If a gluten-free diet can help propel an athlete to the top of his or her sport, then does that mean it's for you? What about dairy-free or vegan eating?
With an increasing number of high profile athletes adopting less than mainstream eating habits, athletes and active individuals of all levels may be a little curious about pushing the dietary envelope for the sake of performance.
Let's take a closer look at the impact these changes can make on your performance and your lifestyle - for better or for worse.
A rapidly growing trend, gluten-free eating has also become popular for elite athletes, counting the likes of world No. 1 tennis player Novak Djokovic among its followers. Djokovic made headlines this year not only for having one of the most successful years in the history of the sport, but also for attributing at least part of his success to his new dietary regime.
So does that mean a gluten-free diet is a recipe for athletic success? Frankly, that depends. New research has demonstrated gluten can be an issue not only for those with fullblown celiac disease, an autoimmune disorder that causes damage to the small intestine, but also for another subset of the population who have a less severe, but still clinically significant sensitivity to gluten. These individuals can experience bloating, fatigue, headaches and other digestive ailments when they consume gluten, a protein found in wheat, barley and rye.
The problem, however, is that while celiac disease can be diagnosed through blood tests and small bowel biopsy, there is no agreedupon diagnostic tool for gluten sensitivity, aside from trial and error. (If you do suspect you have an intolerance to gluten, you should speak to your physician before you adopt a glutenfree diet.) That leaves the condition up to significant interpretation; some individuals, for example, are sensitive to wheat, but not all gluten, which means they could still enjoy other gluten-containing foods, such as spelt.
So, for all the trouble it can be to follow a gluten-or wheat-free diet, what is the benefit for an athlete? Those who are genuinely sensitive to gluten may find improvements in the health of their skin and digestive health, and many report less tangible changes to energy and mental clarity that could be placebo effects.
In terms of athletic performance, there is no evidence to suggest a gluten-free diet will make you faster or more efficient in your training or competition; in fact, at least one study showed that taking wheat gluten after a race actually improved recovery in a group of runners.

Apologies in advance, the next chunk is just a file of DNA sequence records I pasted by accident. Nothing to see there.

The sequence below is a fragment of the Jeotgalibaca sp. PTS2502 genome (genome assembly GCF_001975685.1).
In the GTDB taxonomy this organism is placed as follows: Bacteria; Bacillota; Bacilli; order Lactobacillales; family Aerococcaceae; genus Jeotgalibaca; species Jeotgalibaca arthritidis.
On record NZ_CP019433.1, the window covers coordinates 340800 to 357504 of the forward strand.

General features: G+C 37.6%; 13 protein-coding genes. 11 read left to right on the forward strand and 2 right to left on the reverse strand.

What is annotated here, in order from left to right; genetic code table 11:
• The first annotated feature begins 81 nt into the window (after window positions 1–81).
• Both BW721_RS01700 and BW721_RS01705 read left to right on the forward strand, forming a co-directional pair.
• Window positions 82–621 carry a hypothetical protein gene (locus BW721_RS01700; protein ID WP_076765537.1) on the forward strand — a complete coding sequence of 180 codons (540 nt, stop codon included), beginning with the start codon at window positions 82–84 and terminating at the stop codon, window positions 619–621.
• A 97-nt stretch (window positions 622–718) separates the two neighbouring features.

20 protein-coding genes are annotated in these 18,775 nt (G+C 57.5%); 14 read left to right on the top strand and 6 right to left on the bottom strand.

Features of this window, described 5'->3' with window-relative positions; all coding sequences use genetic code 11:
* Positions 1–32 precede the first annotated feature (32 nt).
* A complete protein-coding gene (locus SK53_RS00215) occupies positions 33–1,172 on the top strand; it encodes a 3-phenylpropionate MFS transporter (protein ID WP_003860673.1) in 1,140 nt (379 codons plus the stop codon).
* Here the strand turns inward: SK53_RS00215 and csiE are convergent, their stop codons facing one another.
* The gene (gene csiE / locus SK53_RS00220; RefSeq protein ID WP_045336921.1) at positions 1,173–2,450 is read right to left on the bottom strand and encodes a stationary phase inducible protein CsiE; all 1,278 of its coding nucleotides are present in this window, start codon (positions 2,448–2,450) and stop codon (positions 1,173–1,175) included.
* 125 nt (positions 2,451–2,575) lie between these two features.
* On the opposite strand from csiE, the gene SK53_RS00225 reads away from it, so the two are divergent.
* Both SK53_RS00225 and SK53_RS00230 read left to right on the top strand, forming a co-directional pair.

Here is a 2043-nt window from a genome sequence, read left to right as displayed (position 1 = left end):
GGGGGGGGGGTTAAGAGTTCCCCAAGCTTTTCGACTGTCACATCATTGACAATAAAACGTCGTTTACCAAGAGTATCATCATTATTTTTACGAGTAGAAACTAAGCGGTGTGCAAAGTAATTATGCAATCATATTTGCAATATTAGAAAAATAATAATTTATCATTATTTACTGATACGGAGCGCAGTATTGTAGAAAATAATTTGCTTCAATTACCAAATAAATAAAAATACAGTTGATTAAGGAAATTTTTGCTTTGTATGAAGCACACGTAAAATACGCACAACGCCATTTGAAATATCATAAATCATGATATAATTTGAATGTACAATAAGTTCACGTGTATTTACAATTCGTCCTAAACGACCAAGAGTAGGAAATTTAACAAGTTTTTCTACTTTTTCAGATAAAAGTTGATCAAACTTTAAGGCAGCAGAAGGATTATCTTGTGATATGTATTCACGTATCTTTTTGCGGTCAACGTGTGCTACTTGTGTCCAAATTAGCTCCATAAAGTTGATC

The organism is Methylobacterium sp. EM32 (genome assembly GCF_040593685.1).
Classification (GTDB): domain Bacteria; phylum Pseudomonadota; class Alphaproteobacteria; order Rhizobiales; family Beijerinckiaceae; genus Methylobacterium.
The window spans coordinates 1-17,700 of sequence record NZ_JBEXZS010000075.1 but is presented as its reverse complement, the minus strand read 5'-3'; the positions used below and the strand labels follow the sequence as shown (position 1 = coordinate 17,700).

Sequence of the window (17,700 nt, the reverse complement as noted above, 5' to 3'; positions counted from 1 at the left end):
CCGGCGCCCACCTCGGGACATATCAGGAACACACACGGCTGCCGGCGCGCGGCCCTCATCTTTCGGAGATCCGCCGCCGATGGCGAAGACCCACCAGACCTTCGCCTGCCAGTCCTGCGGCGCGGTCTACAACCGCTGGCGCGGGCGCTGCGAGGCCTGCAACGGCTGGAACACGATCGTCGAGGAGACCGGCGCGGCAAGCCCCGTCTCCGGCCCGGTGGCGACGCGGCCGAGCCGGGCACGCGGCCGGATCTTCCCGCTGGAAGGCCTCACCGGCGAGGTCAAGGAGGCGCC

For those who are genuinely intolerant, the benefits of following a gluten-free diet would likely be derived through improvements to overall health, rather than athletic performance, per se. The costs of gluten-free eating, both financially, and in terms of the lifestyle change, however, can be significant, and need to be weighed carefully against any real or perceived benefits.
Dairy-free diets are on the rise, often partnered with a gluten-free diet. But will putting the kibosh on the cow give you a performance edge? Once again, that depends. While dairy is, without a doubt, a source of nutritional controversy, when it comes to sport, there is convincing evidence it can provide an edge. Whey protein, a component of the total protein in milk products, is particularly important for muscle recovery, especially when taken in the first 30 minutes after a workout. The crucial nutrient appears to be leucine, an amino acid found plentifully in milk that triggers an anabolic (muscle-building) state. More efficient than casein (another milk protein), or vegetable protein sources like soy or peanut butter, consuming milk protein in recovery seems to be particularly helpful for athletes training on back-to-back days, or twice in the same day.
Since dairy products can also play an important role in helping athletes to meet their higher-than-average protein needs, and also provide calcium and potassium for bone and muscle health, the bottom line is that dairy can give you a potential edge in both training and competition.
Along with the rise of gluten-free and dairy-free eating, a growing number of athletes, including hockey enforcer Georges Laraque, are choosing to go vegan, which means they avoid all animal products and by-products in their diet. While vegan eating can make meeting protein needs particularly difficult, it is certainly not impossible, but careful planning is necessary.
For female vegan athletes, however, iron deficiency can be an issue: iron is better absorbed in the heme form from animals than the non-heme form from plants, and females of child-bearing age have particularly high iron needs.
Since iron also plays a crucial role in endurance (it makes up part of the oxygen-transporting hemoglobin molecule in the bloodstream), vegan athletes, and women in particular, should be mindful of their iron status (as well as their vitamin B12 status, which is also important for red blood cell formation), and supplementation may be necessary.
Jennifer Sygo is a dietitian in private practice at Cleveland Clinic Canada (clevelandclinic.ca), which offers executive physicals, prevention and wellness counselling and personal health care management.